— ♦ —
When Sergeant Hallie Michaels comes back to South Dakota from Afghanistan on ten days’ compassionate leave, her sister Dell’s ghost is waiting at the airport to greet her.
The sheriff says that Dell’s death was suicide, but Hallie doesn’t believe it. Something happened or Dell’s ghost wouldn’t still be hanging around. Friends and family, mourning Dell’s loss, think Hallie’s letting her grief interfere with her judgment.
The one person who seems willing to listen is the deputy sheriff, Boyd Davies, who shows up everywhere and helps when he doesn’t have to.
As Hallie asks more questions, she attracts new ghosts, women who disappeared without a trace. Soon, someone’s trying to beat her up, burn down her father’s ranch, and stop her investigation.
By the clearest definition of the word, Hallie Michaels is a soldier. She’s tough, she’s blunt and she prefers action to words. In Wide Open, she’s also home on a ten day leave to mourn the death of her sister, Dell. From Afghanistan, she’s brought more than war wounds and the violent memories of her seven minute death. Also tagging along is the ghost of her friend and fellow soldier and when she leaves the tarmac, she discovers that Dell’s ghost has joined the fray. It’s a ghostly group that only expands as the mysteries of the plot are revealed.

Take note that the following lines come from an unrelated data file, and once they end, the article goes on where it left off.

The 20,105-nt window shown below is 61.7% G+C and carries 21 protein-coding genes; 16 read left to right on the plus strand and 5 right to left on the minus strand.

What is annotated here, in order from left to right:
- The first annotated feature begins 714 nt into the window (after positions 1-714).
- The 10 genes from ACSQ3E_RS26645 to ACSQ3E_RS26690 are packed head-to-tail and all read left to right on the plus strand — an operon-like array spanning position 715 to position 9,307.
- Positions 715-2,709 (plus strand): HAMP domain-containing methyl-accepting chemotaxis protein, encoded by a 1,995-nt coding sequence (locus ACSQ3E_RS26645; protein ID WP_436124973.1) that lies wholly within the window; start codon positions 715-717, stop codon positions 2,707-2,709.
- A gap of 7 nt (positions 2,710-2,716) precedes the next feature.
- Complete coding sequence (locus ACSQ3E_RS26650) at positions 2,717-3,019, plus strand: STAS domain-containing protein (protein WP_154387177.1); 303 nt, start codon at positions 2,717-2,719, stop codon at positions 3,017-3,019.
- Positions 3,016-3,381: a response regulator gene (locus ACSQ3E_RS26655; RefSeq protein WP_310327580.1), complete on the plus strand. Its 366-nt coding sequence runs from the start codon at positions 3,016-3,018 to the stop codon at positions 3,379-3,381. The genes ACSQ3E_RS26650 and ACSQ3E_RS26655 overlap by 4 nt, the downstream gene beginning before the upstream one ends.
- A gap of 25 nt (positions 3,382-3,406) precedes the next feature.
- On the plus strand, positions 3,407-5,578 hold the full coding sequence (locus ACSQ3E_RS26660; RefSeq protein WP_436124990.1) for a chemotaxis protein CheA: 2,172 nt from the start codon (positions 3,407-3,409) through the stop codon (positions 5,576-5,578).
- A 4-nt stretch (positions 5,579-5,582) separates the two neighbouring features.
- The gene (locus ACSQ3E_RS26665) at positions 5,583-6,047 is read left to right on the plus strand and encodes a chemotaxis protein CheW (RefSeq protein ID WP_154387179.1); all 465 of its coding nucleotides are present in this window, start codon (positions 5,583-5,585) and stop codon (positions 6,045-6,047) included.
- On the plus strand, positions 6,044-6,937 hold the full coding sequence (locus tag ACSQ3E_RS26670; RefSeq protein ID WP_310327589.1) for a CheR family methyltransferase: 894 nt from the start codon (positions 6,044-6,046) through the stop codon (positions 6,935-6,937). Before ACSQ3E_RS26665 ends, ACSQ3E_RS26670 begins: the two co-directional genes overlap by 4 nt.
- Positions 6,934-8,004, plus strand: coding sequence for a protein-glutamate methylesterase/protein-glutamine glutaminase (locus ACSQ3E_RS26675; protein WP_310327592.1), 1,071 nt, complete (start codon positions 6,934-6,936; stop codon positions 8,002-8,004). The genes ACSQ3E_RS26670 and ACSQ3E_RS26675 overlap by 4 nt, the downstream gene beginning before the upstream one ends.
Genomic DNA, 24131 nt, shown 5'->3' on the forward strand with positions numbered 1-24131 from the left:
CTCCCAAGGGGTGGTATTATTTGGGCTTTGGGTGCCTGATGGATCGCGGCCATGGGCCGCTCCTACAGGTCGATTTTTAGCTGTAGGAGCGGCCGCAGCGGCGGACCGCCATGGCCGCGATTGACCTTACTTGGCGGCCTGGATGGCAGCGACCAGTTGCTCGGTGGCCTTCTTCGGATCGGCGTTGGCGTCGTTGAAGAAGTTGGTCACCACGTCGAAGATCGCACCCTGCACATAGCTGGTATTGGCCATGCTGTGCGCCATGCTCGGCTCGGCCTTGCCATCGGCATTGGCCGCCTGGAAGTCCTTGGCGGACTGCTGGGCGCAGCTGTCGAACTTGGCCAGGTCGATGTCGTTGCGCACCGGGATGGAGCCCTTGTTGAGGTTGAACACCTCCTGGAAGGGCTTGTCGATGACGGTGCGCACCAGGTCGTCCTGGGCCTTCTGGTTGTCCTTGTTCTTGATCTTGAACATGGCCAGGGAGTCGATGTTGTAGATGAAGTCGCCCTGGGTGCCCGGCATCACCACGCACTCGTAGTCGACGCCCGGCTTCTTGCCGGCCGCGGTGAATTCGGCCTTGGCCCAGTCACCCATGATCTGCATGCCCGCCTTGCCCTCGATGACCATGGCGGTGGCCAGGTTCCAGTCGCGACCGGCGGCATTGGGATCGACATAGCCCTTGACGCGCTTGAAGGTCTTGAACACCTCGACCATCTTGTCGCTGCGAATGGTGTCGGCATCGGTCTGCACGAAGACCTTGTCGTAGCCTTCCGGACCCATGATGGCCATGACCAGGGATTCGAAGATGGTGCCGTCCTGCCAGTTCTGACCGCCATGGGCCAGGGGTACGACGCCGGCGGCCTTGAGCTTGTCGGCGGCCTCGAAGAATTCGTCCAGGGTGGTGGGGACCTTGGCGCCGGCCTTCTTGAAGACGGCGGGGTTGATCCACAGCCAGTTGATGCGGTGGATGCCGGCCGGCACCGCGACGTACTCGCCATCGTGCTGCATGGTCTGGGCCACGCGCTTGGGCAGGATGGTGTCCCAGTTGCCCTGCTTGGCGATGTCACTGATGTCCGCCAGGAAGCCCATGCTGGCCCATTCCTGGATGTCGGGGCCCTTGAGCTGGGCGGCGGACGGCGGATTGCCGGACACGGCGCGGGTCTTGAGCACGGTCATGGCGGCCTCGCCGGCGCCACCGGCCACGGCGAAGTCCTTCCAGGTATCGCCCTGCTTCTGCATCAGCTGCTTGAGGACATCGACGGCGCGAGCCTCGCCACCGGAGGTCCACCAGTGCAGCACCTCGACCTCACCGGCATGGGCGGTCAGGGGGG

Dell was murdered and Hallie is determined to spend her ten day leave discovering who is responsible.
But there are obstacles in her way. Namely, the sheriff, Boyd, and her hometown friends who are convinced that Dell killed herself by wrapping her car around a tree. Hallie’s not buying it and she uses all her cunning, all the skills she’s acquired in the military to investigate her sister’s death and do it during her very brief leave.
The further she investigates Dell’s life prior to her death, the more secrets, lies and mysteries unfold. To complicate matters is her growing bond with Boyd and the odd weather patterns that seem to strike at will, damaging and killing with prejudice.
One could say that Hallie is an idealized feminist paradigm of what a female heroine can manage if given the room to stretch and grown. But Coates hasn’t written anything like that cliche. She’s crafted a story about a hero, a soldier, a fighter who happens to be female.
She has woven an intricate plot held together by characters that are dynamic and conflicts that are not easy to determine. Wide Open exhibits Coates’ heavily detailed research and personal experience that gives readers a story with not only heart, but gut.
Equal parts thriller and mystery with a unique supernatural bent, Wide Open will have readers clamoring for a re-read and with itchy fingers eager to get their hands on the next installment.
Check out our interview with Deborah Coates here.